This fact sheet supports the ‘Improving soil health with a focus on plants’ webinar hosted by Soil CRC Community of Practice participants Holbrook Landcare Network and Upper Hopkins Land Management Group. Nuffield Scholar Robin Tait facilitated the discussion with Lockington farmer Grant Sims and Soils Adviser Declan McDonald.

Watch the webinar on the Holbrook Landcare YouTube channel


A growing number of farmers are attempting to restore or improve the performance of Australian soils using regenerative practices that are designed to build soil carbon.

Regenerative agriculture seeks to enhance synergetic relationships that build organic matter and increase soil carbon, using a range of practices including no-tillage, cover crops, crop rotations, intercropping, integrated livestock management, increased biodiversity and diversification, reduced inputs of synthetic fertilisers and biocides, and the addition of biological products such as compost, seaweed extracts, fish hydrolysates and vermicast.

By optimising soil carbon functionality, these practices aim to increase plant and animal performance.

Crop diversity

Planting various crops in appropriate seasons, such as forage crops suited to the climate and soil, can yield benefits.

  • Weed control: Diverse crops provide effective weed control through ground coverage.
  • Nutrient cycling: Crop diversity promotes efficient nutrient cycling. It introduces nitrogen-fixing and phosphorus-solubilising plants, enriching the soil.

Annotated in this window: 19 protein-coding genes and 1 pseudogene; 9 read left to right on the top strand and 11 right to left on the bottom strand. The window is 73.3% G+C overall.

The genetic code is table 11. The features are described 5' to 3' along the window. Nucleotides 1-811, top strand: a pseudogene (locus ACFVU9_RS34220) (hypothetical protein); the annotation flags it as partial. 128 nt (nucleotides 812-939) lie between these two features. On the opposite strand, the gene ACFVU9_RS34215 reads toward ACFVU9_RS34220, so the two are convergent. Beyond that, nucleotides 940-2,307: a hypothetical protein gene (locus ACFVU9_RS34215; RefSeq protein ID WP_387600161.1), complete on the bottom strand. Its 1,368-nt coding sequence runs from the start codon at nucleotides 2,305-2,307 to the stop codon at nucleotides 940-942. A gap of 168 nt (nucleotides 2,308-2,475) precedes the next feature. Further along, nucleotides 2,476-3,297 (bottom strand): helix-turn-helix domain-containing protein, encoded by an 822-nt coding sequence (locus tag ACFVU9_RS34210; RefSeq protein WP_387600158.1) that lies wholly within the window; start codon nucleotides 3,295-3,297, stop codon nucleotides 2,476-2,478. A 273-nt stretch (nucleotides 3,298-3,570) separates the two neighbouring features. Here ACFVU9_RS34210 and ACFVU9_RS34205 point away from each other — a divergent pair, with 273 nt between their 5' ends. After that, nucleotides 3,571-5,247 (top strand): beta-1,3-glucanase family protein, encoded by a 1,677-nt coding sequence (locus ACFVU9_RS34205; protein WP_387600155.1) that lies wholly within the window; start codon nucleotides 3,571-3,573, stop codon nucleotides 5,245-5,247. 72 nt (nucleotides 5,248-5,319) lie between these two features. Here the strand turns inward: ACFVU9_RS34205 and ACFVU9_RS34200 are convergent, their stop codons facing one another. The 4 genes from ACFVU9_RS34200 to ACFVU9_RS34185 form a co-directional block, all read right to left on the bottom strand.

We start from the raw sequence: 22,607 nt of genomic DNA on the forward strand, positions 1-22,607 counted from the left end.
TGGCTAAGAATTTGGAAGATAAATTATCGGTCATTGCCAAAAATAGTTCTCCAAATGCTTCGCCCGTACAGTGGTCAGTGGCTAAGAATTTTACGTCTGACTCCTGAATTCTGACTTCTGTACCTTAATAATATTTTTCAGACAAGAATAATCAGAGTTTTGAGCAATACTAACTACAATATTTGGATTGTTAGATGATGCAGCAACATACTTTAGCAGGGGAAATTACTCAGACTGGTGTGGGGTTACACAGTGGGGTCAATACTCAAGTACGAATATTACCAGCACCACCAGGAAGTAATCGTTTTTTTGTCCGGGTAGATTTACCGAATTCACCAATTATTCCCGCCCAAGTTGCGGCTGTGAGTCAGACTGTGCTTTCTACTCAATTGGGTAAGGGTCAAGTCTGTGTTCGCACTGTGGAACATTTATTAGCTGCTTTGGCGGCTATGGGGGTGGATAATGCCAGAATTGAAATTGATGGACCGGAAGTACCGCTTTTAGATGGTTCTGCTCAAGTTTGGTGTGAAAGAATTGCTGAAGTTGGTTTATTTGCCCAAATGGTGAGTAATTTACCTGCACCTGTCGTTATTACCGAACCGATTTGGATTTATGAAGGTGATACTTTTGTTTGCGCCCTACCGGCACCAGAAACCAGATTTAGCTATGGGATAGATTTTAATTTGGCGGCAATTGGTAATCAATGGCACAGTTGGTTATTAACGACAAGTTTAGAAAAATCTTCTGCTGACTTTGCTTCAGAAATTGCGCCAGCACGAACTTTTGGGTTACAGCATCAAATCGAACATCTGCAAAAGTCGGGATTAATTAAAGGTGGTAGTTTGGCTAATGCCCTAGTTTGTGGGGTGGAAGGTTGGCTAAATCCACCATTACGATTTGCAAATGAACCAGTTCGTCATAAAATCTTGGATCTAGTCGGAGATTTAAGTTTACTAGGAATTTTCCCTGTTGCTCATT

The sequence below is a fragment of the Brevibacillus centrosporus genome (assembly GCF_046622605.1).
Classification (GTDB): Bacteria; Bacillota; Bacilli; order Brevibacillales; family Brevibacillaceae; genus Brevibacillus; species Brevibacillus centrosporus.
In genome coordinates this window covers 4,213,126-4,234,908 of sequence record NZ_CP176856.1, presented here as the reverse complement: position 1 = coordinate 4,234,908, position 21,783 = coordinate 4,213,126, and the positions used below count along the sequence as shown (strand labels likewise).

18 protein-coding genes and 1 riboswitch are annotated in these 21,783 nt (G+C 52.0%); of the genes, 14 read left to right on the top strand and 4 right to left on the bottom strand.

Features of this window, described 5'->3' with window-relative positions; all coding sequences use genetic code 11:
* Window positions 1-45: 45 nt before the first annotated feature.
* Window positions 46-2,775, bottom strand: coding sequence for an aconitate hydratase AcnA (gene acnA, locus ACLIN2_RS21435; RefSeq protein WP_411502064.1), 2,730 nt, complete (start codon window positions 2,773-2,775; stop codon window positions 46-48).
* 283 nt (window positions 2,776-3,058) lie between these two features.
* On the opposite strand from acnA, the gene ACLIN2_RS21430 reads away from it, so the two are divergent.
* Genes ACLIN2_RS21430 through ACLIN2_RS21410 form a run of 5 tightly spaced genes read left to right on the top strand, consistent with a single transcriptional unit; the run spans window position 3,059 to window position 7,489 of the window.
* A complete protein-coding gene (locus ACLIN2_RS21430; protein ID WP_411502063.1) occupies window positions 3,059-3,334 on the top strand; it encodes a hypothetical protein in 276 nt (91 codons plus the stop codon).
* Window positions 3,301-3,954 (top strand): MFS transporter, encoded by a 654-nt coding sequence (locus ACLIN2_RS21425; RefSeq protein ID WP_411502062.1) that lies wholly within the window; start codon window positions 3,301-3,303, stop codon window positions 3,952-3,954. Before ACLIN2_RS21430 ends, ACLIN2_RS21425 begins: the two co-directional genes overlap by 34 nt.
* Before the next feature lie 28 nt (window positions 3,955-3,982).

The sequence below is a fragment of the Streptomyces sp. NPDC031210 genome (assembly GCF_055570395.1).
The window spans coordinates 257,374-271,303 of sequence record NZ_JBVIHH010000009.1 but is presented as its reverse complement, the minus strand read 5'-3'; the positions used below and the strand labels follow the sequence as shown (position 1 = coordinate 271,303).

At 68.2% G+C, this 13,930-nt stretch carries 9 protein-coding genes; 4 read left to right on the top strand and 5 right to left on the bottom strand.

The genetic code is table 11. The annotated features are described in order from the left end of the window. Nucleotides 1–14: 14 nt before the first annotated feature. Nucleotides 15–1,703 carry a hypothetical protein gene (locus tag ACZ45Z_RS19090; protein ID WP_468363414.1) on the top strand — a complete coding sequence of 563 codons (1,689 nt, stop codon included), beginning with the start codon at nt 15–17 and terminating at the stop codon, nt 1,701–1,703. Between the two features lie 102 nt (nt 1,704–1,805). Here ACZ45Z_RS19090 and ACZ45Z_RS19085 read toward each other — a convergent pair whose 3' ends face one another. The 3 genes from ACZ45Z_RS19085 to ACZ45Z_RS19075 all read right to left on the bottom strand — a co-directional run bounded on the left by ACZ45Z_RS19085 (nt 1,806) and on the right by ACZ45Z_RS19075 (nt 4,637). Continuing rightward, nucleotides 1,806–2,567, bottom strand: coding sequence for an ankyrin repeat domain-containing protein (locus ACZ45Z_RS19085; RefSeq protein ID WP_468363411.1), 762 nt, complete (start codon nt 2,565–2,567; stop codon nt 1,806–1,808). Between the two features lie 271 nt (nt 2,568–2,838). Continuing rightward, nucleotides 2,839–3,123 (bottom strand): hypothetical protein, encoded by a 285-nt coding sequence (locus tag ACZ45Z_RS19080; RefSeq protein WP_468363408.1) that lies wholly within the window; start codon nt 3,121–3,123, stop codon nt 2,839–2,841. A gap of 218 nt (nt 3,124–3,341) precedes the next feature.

• Microorganism diversity: Diverse crops support a diverse population of microorganisms, enhancing soil health.

Root diversity

Root diversity is an often-underestimated aspect of farming. By cultivating a variety of root structures, farmers can maximise nutrient and water efficiency.

  • Exploring greater soil areas: Different root architectures explore distinct soil areas, optimising nutrient and water uptake.
  • Sharing through fungal associations: Diverse plants can share nutrients and minerals through fungal associations, creating a more balanced ecosystem.
  • Innovative solutions: For example, introducing buckwheat, known for solubilising phosphorus, can significantly increase biomass and nutrient availability for other crops.


Legumes’ nitrogen-fixing abilities are an invaluable asset for sustainable farming.

  • Enhanced nitrogen fixation: Legumes, when planted near scavenging crops like wheat and radishes, may double nitrogen fixation due to reduced competition for resources.
  • Root exudates: The root exudates of legumes, like clovers, play a crucial role in breaking down calcium-phosphorus bonds in the soil, contributing to a healthier soil ecosystem.
  • Reducing urea dependency: Strategic planting of legumes can reduce the need for urea or synthetic nitrogen inputs.

Controlled traffic farming

Controlled traffic farming is a practice that reduces soil compaction and enhances overall soil health.

  • Reducing soil disturbance: Minimising tillage preserves soil structure, enabling better water infiltration and root growth.
  • Creating habitat: Building habitat for beneficial insects and organisms contributes to pest control and soil health.
  • Adapting to changing conditions: With diverse and resilient ecosystems, farms are better equipped to handle changing environmental conditions.

Related Soil CRC projects

  • Project 3.3.005 New amendments for improving soil structure
  • Project 4.1.002 Plant based solutions to improve soil performance
  • Project 4.1.004 Regenerative farming systems
  • Project 4.1.007 Building soil resilience and carbon through plant diversity


This fact sheet was published as part of the ‘Building technical capacity for improved soil management’ project. It was produced by the Soil CRC and jointly funded through the Australian Government’s National Landcare Program.

Posted Apr 18, 2024